JS, History, 1838–1856, vol. E-1, created 20 Aug. 1855–5 Apr. 1856; handwriting of Robert L. Campbell, , and Jonathan Grimshaw; 392 pages, plus 11 pages of addenda; CHL. This is the fifth volume of a six-volume manuscript history of the church. This fifth volume covers the period from 1 July 1843 to 30 Apr. 1844; the remaining five volumes, labeled A-1, B-1, C-1, D-1, and F-1, continue through 8 Aug. 1844.
History, 1838–1856, volume E-1, constitutes the fifth of six volumes documenting the life of Joseph Smith and the early years of the Church of Jesus Christ of Latter-day Saints. The series is also known as the Manuscript History of the Church and was originally published serially from 1842 to 1846 and 1851 to 1858 as the “History of Joseph Smith” in the Times and Seasons and Deseret News. This volume contains JS’s history from 1 July 1843 to 30 April 1844, and it was compiled in Utah Territory in the mid-1850s.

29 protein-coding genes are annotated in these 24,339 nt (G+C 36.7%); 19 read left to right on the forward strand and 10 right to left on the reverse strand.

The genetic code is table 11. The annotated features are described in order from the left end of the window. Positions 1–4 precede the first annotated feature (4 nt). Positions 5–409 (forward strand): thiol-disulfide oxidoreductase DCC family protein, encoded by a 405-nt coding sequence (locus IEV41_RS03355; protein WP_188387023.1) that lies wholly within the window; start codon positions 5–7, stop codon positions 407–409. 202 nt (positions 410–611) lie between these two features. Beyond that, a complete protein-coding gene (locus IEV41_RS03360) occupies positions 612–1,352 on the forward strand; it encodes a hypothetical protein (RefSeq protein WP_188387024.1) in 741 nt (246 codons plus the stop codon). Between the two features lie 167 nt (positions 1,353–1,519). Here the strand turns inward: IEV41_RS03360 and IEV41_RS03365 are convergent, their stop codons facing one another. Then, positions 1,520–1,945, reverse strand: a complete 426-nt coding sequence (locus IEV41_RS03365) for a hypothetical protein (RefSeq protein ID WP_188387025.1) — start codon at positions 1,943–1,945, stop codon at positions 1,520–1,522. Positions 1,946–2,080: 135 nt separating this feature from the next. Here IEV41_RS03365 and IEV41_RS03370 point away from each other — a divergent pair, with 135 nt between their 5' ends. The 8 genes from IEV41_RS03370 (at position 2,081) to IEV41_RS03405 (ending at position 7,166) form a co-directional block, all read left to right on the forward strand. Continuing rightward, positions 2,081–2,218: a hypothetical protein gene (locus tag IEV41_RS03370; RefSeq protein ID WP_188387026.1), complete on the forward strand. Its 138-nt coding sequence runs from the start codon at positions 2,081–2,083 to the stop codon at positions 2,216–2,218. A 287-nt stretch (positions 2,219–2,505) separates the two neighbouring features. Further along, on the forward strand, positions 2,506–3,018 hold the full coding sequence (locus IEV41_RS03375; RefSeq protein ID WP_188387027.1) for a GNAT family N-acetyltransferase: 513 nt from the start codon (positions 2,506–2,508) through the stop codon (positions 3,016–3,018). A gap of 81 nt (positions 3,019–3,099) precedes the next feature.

The material recorded in volume E-1 was initially compiled under the direction of church historian , who was JS’s cousin. Smith collaborated with in collecting material for the history and creating a set of draft notes that Smith dictated to Bullock and other clerks.
Robert L. Campbell, a recently returned missionary and member of the Historian’s Office staff, transcribed ’s notes into the volume along with the text of designated documents (such as letters and meeting minutes). The Church Historian’s Office journal entry for 2 May 1855 pinpoints the beginning of his work: “R. L. C. on Book D forenoon, afternoon began book E.” Campbell’s work on the volume apparently concluded on 5 April 1856; entries in the Historian’s Office journal indicate that he then moved on to other assignments while another clerk, Jonathan Grimshaw, began work on volume F-1, the last manuscript in the series. (Historian’s Office, Journal, 2 May 1855; 5 and 9 Apr. 1856.)
Volume E-1 contains 391 pages of primary text and 11 pages of addenda. The initial entry on page 1637 is a continuation of the 1 July 1843 entry that closed volume D-1. The final entry in volume E-1 is for 30 April 1844.